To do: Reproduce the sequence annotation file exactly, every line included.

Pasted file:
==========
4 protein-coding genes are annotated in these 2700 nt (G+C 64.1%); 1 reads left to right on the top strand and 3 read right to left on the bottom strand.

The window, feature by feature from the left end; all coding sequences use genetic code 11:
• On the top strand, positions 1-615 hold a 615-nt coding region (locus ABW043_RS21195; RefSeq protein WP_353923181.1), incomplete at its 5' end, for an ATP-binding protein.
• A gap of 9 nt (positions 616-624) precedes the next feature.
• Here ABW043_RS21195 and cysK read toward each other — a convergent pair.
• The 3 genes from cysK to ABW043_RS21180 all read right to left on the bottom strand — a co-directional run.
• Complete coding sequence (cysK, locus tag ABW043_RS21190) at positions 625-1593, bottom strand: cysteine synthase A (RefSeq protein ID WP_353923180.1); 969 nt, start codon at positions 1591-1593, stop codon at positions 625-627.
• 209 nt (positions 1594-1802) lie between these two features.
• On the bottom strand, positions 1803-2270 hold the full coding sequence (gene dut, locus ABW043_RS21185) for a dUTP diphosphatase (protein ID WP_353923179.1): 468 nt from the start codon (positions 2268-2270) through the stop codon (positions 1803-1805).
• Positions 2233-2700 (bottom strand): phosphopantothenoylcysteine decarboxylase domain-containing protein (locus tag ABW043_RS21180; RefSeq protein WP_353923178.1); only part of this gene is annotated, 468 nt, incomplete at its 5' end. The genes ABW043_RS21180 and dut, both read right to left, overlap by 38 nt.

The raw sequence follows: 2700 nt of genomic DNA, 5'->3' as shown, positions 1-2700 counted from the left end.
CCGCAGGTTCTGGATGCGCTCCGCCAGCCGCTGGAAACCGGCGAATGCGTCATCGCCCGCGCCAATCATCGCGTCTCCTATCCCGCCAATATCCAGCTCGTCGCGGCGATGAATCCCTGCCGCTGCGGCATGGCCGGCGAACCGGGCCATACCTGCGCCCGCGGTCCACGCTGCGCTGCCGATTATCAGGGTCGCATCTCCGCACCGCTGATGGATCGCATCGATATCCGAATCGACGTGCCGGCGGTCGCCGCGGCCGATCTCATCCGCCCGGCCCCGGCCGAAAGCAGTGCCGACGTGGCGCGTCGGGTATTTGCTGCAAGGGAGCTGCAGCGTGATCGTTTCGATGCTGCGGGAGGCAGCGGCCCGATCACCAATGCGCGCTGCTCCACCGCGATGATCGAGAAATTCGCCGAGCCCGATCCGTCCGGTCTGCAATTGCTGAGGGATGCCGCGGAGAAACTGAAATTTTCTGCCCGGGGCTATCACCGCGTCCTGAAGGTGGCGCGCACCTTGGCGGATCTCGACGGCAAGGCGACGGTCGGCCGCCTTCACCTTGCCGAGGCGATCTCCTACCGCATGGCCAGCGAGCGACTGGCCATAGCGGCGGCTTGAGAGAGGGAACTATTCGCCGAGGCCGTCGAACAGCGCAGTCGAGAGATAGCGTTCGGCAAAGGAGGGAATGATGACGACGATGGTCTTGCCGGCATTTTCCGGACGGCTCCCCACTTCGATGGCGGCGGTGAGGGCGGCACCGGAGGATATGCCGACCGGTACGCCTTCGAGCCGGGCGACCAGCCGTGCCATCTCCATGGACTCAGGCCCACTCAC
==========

4 protein-coding genes are annotated in these 2700 nt (G+C 64.1%); 1 reads left to right on the top strand and 3 read right to left on the bottom strand.

The window, feature by feature from the left end; all coding sequences use genetic code 11:
• On the top strand, positions 1-615 hold a 615-nt coding region (locus ABW043_RS21195; RefSeq protein WP_353923181.1), incomplete at its 5' end, for an ATP-binding protein.
• A gap of 9 nt (positions 616-624) precedes the next feature.
• Here ABW043_RS21195 and cysK read toward each other — a convergent pair.
• The 3 genes from cysK to ABW043_RS21180 all read right to left on the bottom strand — a co-directional run.
• Complete coding sequence (cysK, locus tag ABW043_RS21190) at positions 625-1593, bottom strand: cysteine synthase A (RefSeq protein ID WP_353923180.1); 969 nt, start codon at positions 1591-1593, stop codon at positions 625-627.
• 209 nt (positions 1594-1802) lie between these two features.
• On the bottom strand, positions 1803-2270 hold the full coding sequence (gene dut, locus ABW043_RS21185) for a dUTP diphosphatase (protein ID WP_353923179.1): 468 nt from the start codon (positions 2268-2270) through the stop codon (positions 1803-1805).
• Positions 2233-2700 (bottom strand): phosphopantothenoylcysteine decarboxylase domain-containing protein (locus tag ABW043_RS21180; RefSeq protein WP_353923178.1); only part of this gene is annotated, 468 nt, incomplete at its 5' end. The genes ABW043_RS21180 and dut, both read right to left, overlap by 38 nt.

The raw sequence follows: 2700 nt of genomic DNA, 5'->3' as shown, positions 1-2700 counted from the left end.
CCGCAGGTTCTGGATGCGCTCCGCCAGCCGCTGGAAACCGGCGAATGCGTCATCGCCCGCGCCAATCATCGCGTCTCCTATCCCGCCAATATCCAGCTCGTCGCGGCGATGAATCCCTGCCGCTGCGGCATGGCCGGCGAACCGGGCCATACCTGCGCCCGCGGTCCACGCTGCGCTGCCGATTATCAGGGTCGCATCTCCGCACCGCTGATGGATCGCATCGATATCCGAATCGACGTGCCGGCGGTCGCCGCGGCCGATCTCATCCGCCCGGCCCCGGCCGAAAGCAGTGCCGACGTGGCGCGTCGGGTATTTGCTGCAAGGGAGCTGCAGCGTGATCGTTTCGATGCTGCGGGAGGCAGCGGCCCGATCACCAATGCGCGCTGCTCCACCGCGATGATCGAGAAATTCGCCGAGCCCGATCCGTCCGGTCTGCAATTGCTGAGGGATGCCGCGGAGAAACTGAAATTTTCTGCCCGGGGCTATCACCGCGTCCTGAAGGTGGCGCGCACCTTGGCGGATCTCGACGGCAAGGCGACGGTCGGCCGCCTTCACCTTGCCGAGGCGATCTCCTACCGCATGGCCAGCGAGCGACTGGCCATAGCGGCGGCTTGAGAGAGGGAACTATTCGCCGAGGCCGTCGAACAGCGCAGTCGAGAGATAGCGTTCGGCAAAGGAGGGAATGATGACGACGATGGTCTTGCCGGCATTTTCCGGACGGCTCCCCACTTCGATGGCGGCGGTGAGGGCGGCACCGGAGGATATGCCGACCGGTACGCCTTCGAGCCGGGCGACCAGCCGTGCCATCTCCATGGACTCAGGCCCACTCAC